Polarisation analysis: What is it? Why do you need it? How do you do it?

Hendrick, Natasha and Hearn, Steve J. (1999) Polarisation analysis: What is it? Why do you need it? How do you do it?. Exploration Geophysics, 30 3 & 4: 177-190. doi:10.1071/EG999177

Author Hendrick, Natasha
Hearn, Steve J.
Title Polarisation analysis: What is it? Why do you need it? How do you do it?
Journal name Exploration Geophysics   Check publisher's open access policy
ISSN 0812-3985
Publication date 1999
Sub-type Article (original research)
DOI 10.1071/EG999177
Volume 30
Issue 3 & 4
Start page 177
End page 190
Total pages 14
Editor J. Denham
Place of publication Melbourne, VIC, Australia
Publisher CSIRO Publishing
Collection year 1999
Language eng
Subject C1
260205 Explosion Seismology
650100 Exploration
Formatted abstract
Polarisation analysis quantitatively describes the particle motion of a seismic wavefield. It is the fundamental vector processing technique applied to multi-component seismic data. Synthetic and real VSP examples illustrate the application of polarisation analysis via particle-motion hodograms, and an automated single-trace time-domain method.

Polarisation analysis can facilitate the extraction of pure P and S-wave sections, removal of unwanted noise events, and recovery of information relating to fracturing, porosity and lithology from multi-component data. Two applications of polarisation analysis are demonstrated, namely the extraction of pure P and S-wave sections, and S-wave splitting analysis.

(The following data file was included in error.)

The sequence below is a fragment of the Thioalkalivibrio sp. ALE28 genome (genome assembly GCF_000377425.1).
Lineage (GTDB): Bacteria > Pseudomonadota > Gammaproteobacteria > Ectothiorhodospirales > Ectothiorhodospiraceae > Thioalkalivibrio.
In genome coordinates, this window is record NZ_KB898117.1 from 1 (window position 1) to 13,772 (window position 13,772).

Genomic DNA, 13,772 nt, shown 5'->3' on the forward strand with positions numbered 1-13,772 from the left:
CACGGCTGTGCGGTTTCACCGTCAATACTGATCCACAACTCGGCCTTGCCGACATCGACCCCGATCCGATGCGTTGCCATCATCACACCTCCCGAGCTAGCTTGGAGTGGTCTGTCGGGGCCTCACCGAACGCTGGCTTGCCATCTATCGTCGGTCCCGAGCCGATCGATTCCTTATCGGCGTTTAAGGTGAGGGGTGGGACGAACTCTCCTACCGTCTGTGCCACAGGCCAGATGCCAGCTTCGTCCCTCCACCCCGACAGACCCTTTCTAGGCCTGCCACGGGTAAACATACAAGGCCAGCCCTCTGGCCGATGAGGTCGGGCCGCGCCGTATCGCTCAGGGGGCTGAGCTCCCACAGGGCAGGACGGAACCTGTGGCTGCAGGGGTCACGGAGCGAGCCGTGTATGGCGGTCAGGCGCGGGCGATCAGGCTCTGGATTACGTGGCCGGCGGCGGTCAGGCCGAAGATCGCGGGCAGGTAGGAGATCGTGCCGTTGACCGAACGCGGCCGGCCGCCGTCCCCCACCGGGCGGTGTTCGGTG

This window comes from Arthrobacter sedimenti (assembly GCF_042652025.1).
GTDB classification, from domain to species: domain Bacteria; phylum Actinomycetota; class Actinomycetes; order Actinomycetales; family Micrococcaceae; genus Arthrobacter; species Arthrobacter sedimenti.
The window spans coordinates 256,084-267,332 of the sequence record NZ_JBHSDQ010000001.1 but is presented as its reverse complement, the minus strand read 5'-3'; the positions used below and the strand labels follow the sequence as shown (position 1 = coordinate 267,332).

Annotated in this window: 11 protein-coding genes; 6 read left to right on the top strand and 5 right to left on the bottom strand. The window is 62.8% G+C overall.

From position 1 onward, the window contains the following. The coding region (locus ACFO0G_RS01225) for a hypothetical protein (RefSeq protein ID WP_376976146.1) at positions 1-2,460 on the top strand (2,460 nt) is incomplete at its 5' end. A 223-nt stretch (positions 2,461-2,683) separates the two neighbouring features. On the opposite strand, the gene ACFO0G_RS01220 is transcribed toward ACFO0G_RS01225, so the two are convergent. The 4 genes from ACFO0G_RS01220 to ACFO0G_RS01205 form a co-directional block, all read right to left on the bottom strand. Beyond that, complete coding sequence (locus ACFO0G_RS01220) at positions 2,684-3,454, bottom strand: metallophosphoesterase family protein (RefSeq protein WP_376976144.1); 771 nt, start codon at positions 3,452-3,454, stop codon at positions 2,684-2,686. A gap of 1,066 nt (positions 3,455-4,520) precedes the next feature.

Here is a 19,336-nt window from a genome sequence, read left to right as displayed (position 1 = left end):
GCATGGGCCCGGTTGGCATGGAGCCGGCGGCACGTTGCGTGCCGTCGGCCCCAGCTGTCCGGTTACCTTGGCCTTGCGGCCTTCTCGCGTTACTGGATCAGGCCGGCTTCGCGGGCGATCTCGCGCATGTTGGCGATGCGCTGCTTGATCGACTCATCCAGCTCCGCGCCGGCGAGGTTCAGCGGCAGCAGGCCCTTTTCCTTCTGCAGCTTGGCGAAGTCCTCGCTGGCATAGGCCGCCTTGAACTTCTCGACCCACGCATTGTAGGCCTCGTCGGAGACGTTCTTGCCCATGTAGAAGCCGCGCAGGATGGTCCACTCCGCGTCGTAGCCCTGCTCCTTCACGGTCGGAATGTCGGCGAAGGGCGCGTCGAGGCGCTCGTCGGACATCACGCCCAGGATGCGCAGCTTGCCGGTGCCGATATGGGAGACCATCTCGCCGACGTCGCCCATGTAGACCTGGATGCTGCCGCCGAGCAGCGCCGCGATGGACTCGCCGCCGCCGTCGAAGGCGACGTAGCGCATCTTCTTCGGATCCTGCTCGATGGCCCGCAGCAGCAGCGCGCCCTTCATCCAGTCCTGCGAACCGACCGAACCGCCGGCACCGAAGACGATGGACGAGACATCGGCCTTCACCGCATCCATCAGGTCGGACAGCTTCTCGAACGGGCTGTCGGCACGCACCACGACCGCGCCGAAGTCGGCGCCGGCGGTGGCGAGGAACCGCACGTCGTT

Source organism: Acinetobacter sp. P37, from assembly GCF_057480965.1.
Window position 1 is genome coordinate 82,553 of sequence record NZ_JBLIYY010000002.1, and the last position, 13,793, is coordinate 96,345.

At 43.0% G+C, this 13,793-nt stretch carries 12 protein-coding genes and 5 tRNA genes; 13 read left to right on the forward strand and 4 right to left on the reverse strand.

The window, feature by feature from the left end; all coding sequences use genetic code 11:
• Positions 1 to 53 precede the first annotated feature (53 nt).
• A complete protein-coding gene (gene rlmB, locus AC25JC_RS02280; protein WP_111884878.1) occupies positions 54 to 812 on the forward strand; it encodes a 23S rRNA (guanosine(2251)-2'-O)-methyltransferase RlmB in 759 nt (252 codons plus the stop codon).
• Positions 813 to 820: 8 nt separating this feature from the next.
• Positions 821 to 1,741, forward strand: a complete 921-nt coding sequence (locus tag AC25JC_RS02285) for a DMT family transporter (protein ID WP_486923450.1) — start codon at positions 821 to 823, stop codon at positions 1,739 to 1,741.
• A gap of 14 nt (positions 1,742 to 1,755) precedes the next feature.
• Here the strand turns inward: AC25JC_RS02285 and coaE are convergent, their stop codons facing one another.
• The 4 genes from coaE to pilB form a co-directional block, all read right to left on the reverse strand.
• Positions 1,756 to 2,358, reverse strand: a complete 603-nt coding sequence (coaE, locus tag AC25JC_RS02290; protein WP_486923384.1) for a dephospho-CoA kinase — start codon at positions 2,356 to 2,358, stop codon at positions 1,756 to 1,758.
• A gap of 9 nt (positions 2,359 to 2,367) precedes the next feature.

The success of polarisation analysis depends on the accuracy with which the recorded seismic wavefield represents the truevector wavefield. Care must be taken to ensure particle motion is not distorted during acquisition and preprocessing. Sensor response and coupling must be matched across components. Amplitude equalisation must be identical on all components. Frequency and/or velocity filtering should be designed to remove only noise, so as not to modify the underlying signal.

The effect of the analysis window length is demonstrated, with the best compromise between resolution and stability being provided by a window approximately equal to the dominant period of the recorded signal. If more than one seismic event exists within the analysis window, single-trace polarisation analysis cannot accurately recover information on the individual wave types. A comparison of polarisation analysis in the t-x and τ-p domains highlights the value of utilising both slowness and polarisation information to enhance the accuracy of discriminating between interfering wave types.
Q-Index Code C1
Additional Notes Paper presented at 13th ASEG Conference and Exhibition, Hobart, November 1998.

Document type: Journal Article
Sub-type: Article (original research)
Collection: School of Physical Sciences Publications
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Created: Tue, 10 Jun 2008, 13:48:15 EST